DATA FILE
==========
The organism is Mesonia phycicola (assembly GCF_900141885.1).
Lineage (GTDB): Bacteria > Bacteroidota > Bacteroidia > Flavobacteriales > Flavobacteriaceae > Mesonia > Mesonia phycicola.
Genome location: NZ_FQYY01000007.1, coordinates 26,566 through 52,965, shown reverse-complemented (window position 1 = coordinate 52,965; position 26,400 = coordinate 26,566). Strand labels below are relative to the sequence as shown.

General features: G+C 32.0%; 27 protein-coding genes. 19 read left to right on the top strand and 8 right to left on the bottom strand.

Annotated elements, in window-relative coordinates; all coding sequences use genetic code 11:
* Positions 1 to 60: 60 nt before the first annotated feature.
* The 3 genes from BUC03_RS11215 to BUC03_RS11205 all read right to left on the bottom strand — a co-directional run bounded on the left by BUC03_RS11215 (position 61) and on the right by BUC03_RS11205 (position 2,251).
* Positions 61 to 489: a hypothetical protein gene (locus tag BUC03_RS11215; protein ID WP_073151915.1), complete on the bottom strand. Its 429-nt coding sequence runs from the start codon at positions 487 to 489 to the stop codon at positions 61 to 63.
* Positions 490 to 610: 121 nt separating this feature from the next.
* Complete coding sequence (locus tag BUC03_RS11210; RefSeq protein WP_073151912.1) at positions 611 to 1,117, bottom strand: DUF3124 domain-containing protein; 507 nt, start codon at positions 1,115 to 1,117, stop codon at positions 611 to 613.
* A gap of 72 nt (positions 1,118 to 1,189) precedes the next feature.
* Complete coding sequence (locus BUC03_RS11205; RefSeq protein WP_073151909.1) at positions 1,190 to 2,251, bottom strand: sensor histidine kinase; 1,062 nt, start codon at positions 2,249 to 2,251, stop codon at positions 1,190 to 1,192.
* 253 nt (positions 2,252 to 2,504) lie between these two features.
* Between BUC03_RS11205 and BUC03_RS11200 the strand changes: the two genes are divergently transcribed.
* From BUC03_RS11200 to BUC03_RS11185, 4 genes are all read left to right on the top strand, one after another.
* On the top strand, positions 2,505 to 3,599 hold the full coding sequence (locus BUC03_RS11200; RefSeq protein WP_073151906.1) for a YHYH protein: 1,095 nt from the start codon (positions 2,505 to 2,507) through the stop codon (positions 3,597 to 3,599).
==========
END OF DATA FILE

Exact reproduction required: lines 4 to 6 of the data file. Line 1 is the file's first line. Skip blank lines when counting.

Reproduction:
General features: G+C 32.0%; 27 protein-coding genes. 19 read left to right on the top strand and 8 right to left on the bottom strand.

Annotated elements, in window-relative coordinates; all coding sequences use genetic code 11:
* Positions 1 to 60: 60 nt before the first annotated feature.